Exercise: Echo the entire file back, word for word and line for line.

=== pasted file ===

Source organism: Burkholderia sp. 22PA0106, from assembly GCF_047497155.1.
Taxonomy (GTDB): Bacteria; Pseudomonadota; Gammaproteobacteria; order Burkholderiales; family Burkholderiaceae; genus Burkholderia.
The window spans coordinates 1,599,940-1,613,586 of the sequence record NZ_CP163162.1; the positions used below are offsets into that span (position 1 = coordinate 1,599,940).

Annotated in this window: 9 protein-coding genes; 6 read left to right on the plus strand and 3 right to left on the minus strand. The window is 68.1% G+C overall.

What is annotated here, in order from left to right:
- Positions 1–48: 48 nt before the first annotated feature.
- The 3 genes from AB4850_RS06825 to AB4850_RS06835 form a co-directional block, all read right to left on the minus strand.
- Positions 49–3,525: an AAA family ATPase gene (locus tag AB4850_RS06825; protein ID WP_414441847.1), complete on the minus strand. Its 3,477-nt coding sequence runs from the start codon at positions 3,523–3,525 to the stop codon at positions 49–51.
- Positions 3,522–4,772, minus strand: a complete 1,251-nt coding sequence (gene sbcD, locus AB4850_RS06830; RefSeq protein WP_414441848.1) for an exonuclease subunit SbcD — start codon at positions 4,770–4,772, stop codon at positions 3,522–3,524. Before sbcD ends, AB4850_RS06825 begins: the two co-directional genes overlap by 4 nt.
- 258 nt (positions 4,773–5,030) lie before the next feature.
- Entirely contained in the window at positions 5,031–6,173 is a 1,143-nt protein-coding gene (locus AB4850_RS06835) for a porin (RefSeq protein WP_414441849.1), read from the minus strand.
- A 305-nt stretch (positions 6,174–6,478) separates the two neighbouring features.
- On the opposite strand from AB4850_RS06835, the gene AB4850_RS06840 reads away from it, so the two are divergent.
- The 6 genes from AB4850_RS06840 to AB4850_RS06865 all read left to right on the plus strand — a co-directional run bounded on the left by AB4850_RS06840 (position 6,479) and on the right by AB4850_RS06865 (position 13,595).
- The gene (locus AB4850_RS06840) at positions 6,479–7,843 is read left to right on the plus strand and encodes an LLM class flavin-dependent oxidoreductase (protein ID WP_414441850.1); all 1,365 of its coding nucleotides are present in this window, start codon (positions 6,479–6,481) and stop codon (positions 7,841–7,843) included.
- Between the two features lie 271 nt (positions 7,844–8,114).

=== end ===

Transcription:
Source organism: Burkholderia sp. 22PA0106, from assembly GCF_047497155.1.
Taxonomy (GTDB): Bacteria; Pseudomonadota; Gammaproteobacteria; order Burkholderiales; family Burkholderiaceae; genus Burkholderia.
The window spans coordinates 1,599,940-1,613,586 of the sequence record NZ_CP163162.1; the positions used below are offsets into that span (position 1 = coordinate 1,599,940).

Annotated in this window: 9 protein-coding genes; 6 read left to right on the plus strand and 3 right to left on the minus strand. The window is 68.1% G+C overall.

What is annotated here, in order from left to right:
- Positions 1–48: 48 nt before the first annotated feature.
- The 3 genes from AB4850_RS06825 to AB4850_RS06835 form a co-directional block, all read right to left on the minus strand.
- Positions 49–3,525: an AAA family ATPase gene (locus tag AB4850_RS06825; protein ID WP_414441847.1), complete on the minus strand. Its 3,477-nt coding sequence runs from the start codon at positions 3,523–3,525 to the stop codon at positions 49–51.
- Positions 3,522–4,772, minus strand: a complete 1,251-nt coding sequence (gene sbcD, locus AB4850_RS06830; RefSeq protein WP_414441848.1) for an exonuclease subunit SbcD — start codon at positions 4,770–4,772, stop codon at positions 3,522–3,524. Before sbcD ends, AB4850_RS06825 begins: the two co-directional genes overlap by 4 nt.
- 258 nt (positions 4,773–5,030) lie before the next feature.
- Entirely contained in the window at positions 5,031–6,173 is a 1,143-nt protein-coding gene (locus AB4850_RS06835) for a porin (RefSeq protein WP_414441849.1), read from the minus strand.
- A 305-nt stretch (positions 6,174–6,478) separates the two neighbouring features.
- On the opposite strand from AB4850_RS06835, the gene AB4850_RS06840 reads away from it, so the two are divergent.
- The 6 genes from AB4850_RS06840 to AB4850_RS06865 all read left to right on the plus strand — a co-directional run bounded on the left by AB4850_RS06840 (position 6,479) and on the right by AB4850_RS06865 (position 13,595).
- The gene (locus AB4850_RS06840) at positions 6,479–7,843 is read left to right on the plus strand and encodes an LLM class flavin-dependent oxidoreductase (protein ID WP_414441850.1); all 1,365 of its coding nucleotides are present in this window, start codon (positions 6,479–6,481) and stop codon (positions 7,841–7,843) included.
- Between the two features lie 271 nt (positions 7,844–8,114).